Koreas to discuss joint liaison office, war-torn families at high-level talks
SEOUL, South and North Korea are expected to discuss details about setting up a joint liaison office and reunions of war-torn families at this week's high-level talks, officials said Tuesday.
Senior officials from the ruling Democratic Party (DP), the government and the presidential office Cheong Wa Dae held a trilateral policy coordination meeting earlier in the day mainly to discuss follow-up steps to last month's inter-Korean summit.
"At the high-level talks (slated for Wednesday), the two sides are expected to discuss ways to establish a joint liaison office in North Korea and how to operate it," an official who attended the meeting said. "The issue of separated families will likely be dealt with as well."
President Moon Jae-in and North Korean leader Kim Jong-un agreed on April 27 to set up a joint communication office in the North's border city of Kaesong, home to a now-shuttered jointly run industrial complex.
The two sides also plan to hold reunions of families separated by the 1950-53 Korean War around Aug. 15, which marks Korea's liberation from Japan's 1910-45 colonial rule.
In the follow-up to the summit, the two Koreas will hold high-level talks this week at the Peace House on the southern side of the border truce village of Panmunjom.
The participants in Tuesday's meeting agreed to work together for reforestation in North Korea and to hold a joint event to celebrate the first inter-Korean summit that was held on June 15, 2000, Park Beom-kye, chief spokesman for the DP, told a press briefing.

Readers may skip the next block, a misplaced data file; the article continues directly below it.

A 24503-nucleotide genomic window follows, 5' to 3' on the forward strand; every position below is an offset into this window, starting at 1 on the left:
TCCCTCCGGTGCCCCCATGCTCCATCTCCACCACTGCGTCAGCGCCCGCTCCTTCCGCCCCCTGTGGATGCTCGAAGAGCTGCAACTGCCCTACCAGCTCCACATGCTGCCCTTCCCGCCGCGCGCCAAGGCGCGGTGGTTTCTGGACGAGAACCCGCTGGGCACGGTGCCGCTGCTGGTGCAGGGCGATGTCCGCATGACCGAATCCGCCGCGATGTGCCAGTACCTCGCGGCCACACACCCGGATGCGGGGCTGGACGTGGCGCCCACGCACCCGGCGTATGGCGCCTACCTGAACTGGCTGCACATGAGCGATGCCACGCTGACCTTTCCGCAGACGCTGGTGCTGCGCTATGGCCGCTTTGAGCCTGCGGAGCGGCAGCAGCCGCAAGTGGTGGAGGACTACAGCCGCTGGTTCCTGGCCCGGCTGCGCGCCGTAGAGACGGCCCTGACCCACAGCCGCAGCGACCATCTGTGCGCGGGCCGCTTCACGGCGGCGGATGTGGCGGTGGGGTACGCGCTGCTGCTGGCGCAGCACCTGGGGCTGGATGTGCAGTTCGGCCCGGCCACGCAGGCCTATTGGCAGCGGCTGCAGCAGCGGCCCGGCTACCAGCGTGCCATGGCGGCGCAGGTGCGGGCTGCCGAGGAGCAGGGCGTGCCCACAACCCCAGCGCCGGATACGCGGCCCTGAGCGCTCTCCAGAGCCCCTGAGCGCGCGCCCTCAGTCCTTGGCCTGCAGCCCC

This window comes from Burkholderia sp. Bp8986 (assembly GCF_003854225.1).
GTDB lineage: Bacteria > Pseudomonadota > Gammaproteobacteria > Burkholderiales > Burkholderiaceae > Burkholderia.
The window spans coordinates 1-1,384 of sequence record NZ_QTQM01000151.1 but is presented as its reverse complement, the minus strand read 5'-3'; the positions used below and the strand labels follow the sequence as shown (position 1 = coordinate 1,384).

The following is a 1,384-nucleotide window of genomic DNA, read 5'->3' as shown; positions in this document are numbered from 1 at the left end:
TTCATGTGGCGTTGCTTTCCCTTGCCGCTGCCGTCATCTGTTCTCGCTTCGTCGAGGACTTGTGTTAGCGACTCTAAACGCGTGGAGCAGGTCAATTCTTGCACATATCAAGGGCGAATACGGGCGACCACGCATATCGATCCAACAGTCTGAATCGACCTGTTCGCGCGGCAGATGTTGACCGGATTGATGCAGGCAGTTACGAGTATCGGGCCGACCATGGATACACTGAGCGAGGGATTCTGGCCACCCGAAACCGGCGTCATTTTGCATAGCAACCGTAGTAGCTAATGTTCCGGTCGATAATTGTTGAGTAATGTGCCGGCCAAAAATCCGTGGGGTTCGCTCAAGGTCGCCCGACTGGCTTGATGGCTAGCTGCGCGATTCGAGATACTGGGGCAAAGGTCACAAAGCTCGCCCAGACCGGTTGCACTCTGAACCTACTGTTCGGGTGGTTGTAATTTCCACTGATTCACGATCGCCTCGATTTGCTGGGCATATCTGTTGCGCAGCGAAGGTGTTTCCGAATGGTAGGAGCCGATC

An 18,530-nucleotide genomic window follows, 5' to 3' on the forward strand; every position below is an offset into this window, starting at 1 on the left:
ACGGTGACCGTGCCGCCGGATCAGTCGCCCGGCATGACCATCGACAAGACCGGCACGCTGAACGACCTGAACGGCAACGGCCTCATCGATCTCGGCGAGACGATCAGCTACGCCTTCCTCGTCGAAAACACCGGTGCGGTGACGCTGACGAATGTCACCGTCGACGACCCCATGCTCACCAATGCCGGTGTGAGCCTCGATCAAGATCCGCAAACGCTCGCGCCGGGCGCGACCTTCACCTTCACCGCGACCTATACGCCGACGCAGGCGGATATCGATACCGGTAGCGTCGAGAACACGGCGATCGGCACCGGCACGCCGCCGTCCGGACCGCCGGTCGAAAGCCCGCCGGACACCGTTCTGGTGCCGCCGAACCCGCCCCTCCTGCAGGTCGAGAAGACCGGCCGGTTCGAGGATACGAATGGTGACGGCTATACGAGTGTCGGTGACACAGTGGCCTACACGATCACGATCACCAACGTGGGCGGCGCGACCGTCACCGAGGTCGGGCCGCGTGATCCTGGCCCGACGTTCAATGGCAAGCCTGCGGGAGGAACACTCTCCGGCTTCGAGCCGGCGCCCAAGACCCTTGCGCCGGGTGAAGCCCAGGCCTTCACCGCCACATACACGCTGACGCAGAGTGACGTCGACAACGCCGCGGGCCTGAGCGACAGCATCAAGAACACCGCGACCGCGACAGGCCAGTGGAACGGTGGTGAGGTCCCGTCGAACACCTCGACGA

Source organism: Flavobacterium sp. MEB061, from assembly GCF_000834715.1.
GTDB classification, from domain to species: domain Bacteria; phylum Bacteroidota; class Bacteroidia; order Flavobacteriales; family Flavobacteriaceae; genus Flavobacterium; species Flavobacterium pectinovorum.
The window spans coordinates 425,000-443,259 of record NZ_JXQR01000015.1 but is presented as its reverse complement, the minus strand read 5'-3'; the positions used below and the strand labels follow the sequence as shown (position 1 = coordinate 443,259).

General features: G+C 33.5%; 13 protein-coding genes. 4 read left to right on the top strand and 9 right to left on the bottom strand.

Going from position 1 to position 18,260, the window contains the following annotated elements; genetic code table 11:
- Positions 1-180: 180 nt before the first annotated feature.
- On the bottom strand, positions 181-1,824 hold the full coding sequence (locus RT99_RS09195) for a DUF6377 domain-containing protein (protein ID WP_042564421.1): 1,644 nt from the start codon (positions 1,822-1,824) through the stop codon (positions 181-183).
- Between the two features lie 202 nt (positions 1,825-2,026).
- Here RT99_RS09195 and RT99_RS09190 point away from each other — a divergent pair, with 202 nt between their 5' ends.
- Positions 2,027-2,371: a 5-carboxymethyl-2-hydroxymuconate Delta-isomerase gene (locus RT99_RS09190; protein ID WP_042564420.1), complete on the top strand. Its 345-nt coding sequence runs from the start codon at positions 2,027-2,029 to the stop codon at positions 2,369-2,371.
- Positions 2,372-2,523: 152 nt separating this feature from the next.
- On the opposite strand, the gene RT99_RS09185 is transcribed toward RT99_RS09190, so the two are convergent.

Details have not been fixed, but both sides are in consultations on holding a joint summit anniversary at Panmunjom, according to officials.
From 2003-2008, the two Koreas held summit celebration events in Seoul and Pyongyang. If realized, such an event would be held for the first time in 10 years.
"Participants in (Tuesday's) meeting shared the need to carry out follow-ups to the summit in an orderly, calm and speedy manner. They also agreed to closely cooperate in that process," the spokesman Park said.
They also agreed that the National Assembly needs to ratify the joint summit declaration for its successful implementation, he noted.
At the meeting, Prime Minister Lee Nak-yon said his Cabinet will be working calmly and solidly to back up the peace agreement that the two Koreas worked out in last month's summit.
"The Cabinet will be working calmly and solidly within the framework put together by the leaders," he said, adding that the government will immediately carry out inter-Korean projects that can be implemented right away and seek consultation with the North on projects that need consultation.
Lee said the government will take a phased approach to issues related to sanctions and other issues related to the U.S.-North Korea summit.
Rep. Choo Mi-ae, leader of the ruling party, hailed North Korea's announcement of a plan to dismantle the country's Punggye-ri nuclear test site as a first step toward "complete denuclearization" of the communist nation.
"Next month's North Korea-U.S. summit will produce achievements going beyond imagination," she said. "The Moon Jae-in government gave people freedom and hope for the past year, and we will be working hard to give people peace and prosperity as a gift in the second year."
Choo also said peace is directly related to the economy, people's livelihoods and welfare.
At the trilateral meeting, the officials also raised the need to take bold steps to boost job growth and tackle economic risks.
"The local economy is on the recovery track, but job markets still remain stagnant. We should not let down our guard against economic risk factors at home and abroad, including a U.S. rate hike and weak growth of emerging economies," the DP spokesman said.
Prime Minister Lee said the government will make full preparations to execute the pending supplementary budget as soon as it passes through the National Assembly.
Source: Yonhap News Agency